At Outdoor Research, we built a company from a feeling: the urge to get out. It's what drives us. We love coming to work every day and inventing ever better solutions to what nature throws our way. But we're more than just the gear we build. We're part of a community of friends whose lives are connected by our common need to be outside. Our tribe is devoted to exploring our outdoor passions and challenging ourselves in the mountains, water and deserts of the planet we love so much.
In 1981, a brilliant scientist and adventurer named Ron Gregg watched his frostbitten partner get airlifted off a glacier on Denali. He'd spent months planning a new route in the purest style, skiing 100 miles from the road to the base of the climb. Barely halfway to the summit, their trip ended with the failure of a simple pair of gaiters. Stubborn to the end, Ron refused a seat on the helicopter and descended alone for two weeks, pondering what had happened. Somewhere along the way he realized he could both fix the gear problem and devote his life to pursuing his passion for adventure. By the end, he knew one thing for sure: He wasn't going back to his old job.
Ron Gregg built Outdoor Research on the idea that life is an adventure, and the best gear makes it more fun. Though he died tragically in an avalanche more than a decade ago, his legacy remains at our core. In our world, it's not about chasing heroes; It's about being on the journey. It's not how often we get out as much as how often we want to be out that makes us who we are. Our goal is to do all we can to expand the tribe of people who share our belief that progress is spiritual and life is unimaginable without the quest.
And we want you in it, because we're pretty sure that the bigger our tribe gets, the better off the world will be.
Outdoor Research. Designed By Adventure.
Updated for the Fall of 2018, the award-winning Men's Transcendent Down Hoody and Women's Transcendent Hoody have been staples for backpackers, climbers and outdoorspeople of all stripes for years. We kept what you loved about the old Transcendent and added what you were asking for: Injected with all-natural, 650 fill power responsibly sourced down, the new Transcendent uses wider quilting and a rebalanced, compressible down fill, allowing for faster lofting when the temperature starts to drop in camp. (If hoods aren't your thing, the Men's Transcendent Down Jacket and Women's Transcendent Down Jacket offer the same warmth and feature set in a hood-free package.)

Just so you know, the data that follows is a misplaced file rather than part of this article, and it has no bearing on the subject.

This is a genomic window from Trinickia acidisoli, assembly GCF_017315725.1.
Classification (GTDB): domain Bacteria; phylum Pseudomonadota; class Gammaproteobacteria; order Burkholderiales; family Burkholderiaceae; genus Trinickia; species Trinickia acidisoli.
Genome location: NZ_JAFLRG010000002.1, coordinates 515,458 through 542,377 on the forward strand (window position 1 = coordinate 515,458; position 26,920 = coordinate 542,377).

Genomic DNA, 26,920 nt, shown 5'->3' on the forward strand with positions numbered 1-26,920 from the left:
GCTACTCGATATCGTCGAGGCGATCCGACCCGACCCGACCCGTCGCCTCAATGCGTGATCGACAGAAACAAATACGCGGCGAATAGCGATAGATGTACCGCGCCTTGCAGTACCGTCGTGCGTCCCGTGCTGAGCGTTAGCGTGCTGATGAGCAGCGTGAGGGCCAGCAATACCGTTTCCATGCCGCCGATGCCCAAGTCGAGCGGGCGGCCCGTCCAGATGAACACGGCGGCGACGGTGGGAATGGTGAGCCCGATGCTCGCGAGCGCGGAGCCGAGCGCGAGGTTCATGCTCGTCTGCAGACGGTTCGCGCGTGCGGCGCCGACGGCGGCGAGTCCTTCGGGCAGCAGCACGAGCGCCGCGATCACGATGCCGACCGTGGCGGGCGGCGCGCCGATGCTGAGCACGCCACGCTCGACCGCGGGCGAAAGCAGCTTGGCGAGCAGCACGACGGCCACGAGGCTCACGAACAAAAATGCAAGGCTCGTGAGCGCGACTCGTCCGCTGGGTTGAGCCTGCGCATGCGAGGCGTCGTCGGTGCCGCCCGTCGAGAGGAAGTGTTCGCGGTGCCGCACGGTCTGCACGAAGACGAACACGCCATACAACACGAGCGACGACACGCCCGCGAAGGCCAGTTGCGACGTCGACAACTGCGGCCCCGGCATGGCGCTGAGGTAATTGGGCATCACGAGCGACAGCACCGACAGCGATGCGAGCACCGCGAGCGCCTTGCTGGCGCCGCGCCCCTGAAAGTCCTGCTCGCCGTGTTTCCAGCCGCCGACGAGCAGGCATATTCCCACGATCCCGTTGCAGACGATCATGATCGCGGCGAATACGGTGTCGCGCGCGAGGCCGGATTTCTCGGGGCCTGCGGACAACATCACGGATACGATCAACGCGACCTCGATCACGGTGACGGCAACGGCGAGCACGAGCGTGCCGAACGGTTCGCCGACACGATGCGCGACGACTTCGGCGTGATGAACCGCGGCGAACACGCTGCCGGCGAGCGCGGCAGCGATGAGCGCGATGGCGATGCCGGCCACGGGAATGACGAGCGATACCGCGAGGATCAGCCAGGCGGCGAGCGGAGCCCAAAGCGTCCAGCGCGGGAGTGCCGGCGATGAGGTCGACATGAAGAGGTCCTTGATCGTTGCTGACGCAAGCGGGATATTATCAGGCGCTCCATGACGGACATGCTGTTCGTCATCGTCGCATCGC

Built for 8,000-meter peaks and Arctic expeditions – stay warm, protected and focused on the terrain in the Alti Mitts. Constructed with breathable and waterproof Gore-Tex, highloft Moonlite Pile™ fleece, PrimaLoft® Gold Insulation, removable liners layer on protection while durable water-repellant Pittards® leather palms and Kevlar stitching withstand brutal alpine punishment.
At OR, we certainly love a badass hard shell. We’re born and bred in the PNW, after all. But we also know that a good shell is only as effective as the layers you use underneath. The wrong system can leave you clammy, or too hot, or too cold. Here, we chatted with outerwear product manager Alex Lauver to find out the best layers to use under our hard shells.
Avoid the Russian doll effect. When you're layering, aim for a baselayer, a midlayer and shell - at most, three or four layers, Alex says.
Don’t overheat. "If it's wet and you need that hard shell, don't forget that even the most breathable shell will have a backlog of moisture," Alex says. “You should almost be a little chilly when you start, as things will warm up with movement. You don't want to get soaked from the inside out!” Our lightest baselayer, perfect for layering under anything else without overheating is the Echo Collection.
Your shell is only as flexible as the layer underneath. "Shells these days are getting more stretch, but they aren't perfect yet. You don't want midlayers to bind if you know that shell isn't super stretchy!" Movement-mirroring stretch layers are perfect for making sure you can reach and flex when you need to.
The better your baselayer, the less your hard shell has to do. “Don’t take too big or heavy a shell if you don’t have to!” Alex says. “In many cases, if you’re moving fast and it’s not crazy humid in just a little mist or drizzle, you may be okay without a shell. Your body heat can keep inner layers pretty dry and a good insulation layer with a nice face with DWR can repel more precipitation than you’d think.” That way, you can wait until a real downpour to add a hard shell on top.
The Spring/Summer 2018 range of hats and caps from OR are perfectly designed to keep out the elements, whether that is sun, rain or just heat with a range of UV protective, waterproof and highly breathable items. Some of the highlights of this range include an extension to the wide brimmed category, including the super breathable Transit Sun Hat and the classic Seattle Sun Sombrero while the women specific Solar Roller and Oasis Sun Sombrero also offer great protection from the sun. In the caps category the waterproof Halo Rain Cap and the breathable Throttle Cap give you great options for the outdoors and the Radar Visor gives an additional option for those who prefer a sun visor.